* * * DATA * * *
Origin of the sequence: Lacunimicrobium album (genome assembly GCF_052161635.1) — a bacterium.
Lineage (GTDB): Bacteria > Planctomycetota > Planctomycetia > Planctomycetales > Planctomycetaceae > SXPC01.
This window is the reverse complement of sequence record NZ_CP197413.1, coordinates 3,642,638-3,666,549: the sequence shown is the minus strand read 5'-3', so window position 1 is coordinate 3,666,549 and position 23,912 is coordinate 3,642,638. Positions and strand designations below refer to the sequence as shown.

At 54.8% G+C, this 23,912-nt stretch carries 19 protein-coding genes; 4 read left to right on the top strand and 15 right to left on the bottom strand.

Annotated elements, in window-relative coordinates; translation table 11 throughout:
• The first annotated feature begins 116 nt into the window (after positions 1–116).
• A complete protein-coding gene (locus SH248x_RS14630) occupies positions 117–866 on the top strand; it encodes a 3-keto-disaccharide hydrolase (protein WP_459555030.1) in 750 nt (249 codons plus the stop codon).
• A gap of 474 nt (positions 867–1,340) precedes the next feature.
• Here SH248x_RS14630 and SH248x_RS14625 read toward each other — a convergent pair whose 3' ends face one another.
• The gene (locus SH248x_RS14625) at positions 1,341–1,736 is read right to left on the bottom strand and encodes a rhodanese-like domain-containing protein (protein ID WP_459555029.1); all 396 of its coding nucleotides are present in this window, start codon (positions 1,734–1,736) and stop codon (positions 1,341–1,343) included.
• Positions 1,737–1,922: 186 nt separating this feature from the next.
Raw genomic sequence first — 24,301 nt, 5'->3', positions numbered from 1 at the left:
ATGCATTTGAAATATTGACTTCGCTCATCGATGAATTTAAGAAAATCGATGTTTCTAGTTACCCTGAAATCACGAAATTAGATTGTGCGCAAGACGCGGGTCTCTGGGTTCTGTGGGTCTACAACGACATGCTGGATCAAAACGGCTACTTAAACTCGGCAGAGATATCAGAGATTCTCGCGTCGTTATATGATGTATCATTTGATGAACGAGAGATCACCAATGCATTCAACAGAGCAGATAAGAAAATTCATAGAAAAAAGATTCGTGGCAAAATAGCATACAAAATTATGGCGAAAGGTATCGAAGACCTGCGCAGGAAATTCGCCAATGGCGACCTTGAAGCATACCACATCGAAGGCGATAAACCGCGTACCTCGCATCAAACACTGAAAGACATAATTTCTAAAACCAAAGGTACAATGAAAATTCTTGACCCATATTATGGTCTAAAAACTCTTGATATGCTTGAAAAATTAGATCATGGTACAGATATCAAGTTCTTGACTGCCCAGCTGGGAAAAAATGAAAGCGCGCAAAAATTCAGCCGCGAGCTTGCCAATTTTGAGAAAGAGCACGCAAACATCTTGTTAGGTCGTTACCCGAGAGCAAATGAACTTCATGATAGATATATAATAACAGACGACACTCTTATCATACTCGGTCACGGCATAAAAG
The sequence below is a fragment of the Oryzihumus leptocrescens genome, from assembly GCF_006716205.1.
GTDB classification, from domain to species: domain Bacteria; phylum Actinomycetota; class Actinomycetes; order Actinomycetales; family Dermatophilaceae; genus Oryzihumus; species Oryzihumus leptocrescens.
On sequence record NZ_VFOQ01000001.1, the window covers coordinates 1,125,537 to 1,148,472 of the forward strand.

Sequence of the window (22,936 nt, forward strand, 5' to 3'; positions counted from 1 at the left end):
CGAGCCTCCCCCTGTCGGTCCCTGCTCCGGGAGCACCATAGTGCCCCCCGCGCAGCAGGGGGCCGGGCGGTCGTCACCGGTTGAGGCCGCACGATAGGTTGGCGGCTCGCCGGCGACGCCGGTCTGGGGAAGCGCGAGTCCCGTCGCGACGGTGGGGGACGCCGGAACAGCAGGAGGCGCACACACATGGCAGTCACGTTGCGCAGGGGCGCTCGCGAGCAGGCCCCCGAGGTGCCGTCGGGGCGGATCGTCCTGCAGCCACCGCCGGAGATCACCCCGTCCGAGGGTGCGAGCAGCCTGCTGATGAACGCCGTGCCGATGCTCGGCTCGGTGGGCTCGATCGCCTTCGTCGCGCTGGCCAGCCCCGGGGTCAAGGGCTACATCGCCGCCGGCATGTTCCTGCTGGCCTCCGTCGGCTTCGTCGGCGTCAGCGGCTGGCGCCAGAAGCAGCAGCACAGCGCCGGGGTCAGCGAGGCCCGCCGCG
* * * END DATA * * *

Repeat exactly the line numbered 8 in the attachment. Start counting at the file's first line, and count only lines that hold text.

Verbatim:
• A gap of 474 nt (positions 867–1,340) precedes the next feature.